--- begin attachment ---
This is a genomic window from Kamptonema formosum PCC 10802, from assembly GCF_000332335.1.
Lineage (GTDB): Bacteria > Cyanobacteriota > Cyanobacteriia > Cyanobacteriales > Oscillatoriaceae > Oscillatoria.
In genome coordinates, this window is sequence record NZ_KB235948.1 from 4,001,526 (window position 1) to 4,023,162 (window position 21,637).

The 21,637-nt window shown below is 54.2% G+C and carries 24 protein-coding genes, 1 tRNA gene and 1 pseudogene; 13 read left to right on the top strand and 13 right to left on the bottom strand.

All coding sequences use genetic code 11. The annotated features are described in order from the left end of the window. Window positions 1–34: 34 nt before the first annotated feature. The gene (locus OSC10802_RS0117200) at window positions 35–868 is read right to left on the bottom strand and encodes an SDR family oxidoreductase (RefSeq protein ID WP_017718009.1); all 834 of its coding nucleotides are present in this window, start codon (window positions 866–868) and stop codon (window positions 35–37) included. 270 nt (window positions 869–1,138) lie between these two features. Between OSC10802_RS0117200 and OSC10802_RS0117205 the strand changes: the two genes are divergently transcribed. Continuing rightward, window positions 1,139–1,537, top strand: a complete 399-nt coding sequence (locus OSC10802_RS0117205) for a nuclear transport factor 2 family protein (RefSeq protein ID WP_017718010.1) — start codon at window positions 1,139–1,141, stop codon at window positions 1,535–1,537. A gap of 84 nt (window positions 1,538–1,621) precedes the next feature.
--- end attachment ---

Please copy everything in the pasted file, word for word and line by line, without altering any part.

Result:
This is a genomic window from Kamptonema formosum PCC 10802, from assembly GCF_000332335.1.
Lineage (GTDB): Bacteria > Cyanobacteriota > Cyanobacteriia > Cyanobacteriales > Oscillatoriaceae > Oscillatoria.
In genome coordinates, this window is sequence record NZ_KB235948.1 from 4,001,526 (window position 1) to 4,023,162 (window position 21,637).

The 21,637-nt window shown below is 54.2% G+C and carries 24 protein-coding genes, 1 tRNA gene and 1 pseudogene; 13 read left to right on the top strand and 13 right to left on the bottom strand.

All coding sequences use genetic code 11. The annotated features are described in order from the left end of the window. Window positions 1–34: 34 nt before the first annotated feature. The gene (locus OSC10802_RS0117200) at window positions 35–868 is read right to left on the bottom strand and encodes an SDR family oxidoreductase (RefSeq protein ID WP_017718009.1); all 834 of its coding nucleotides are present in this window, start codon (window positions 866–868) and stop codon (window positions 35–37) included. 270 nt (window positions 869–1,138) lie between these two features. Between OSC10802_RS0117200 and OSC10802_RS0117205 the strand changes: the two genes are divergently transcribed. Continuing rightward, window positions 1,139–1,537, top strand: a complete 399-nt coding sequence (locus OSC10802_RS0117205) for a nuclear transport factor 2 family protein (RefSeq protein ID WP_017718010.1) — start codon at window positions 1,139–1,141, stop codon at window positions 1,535–1,537. A gap of 84 nt (window positions 1,538–1,621) precedes the next feature.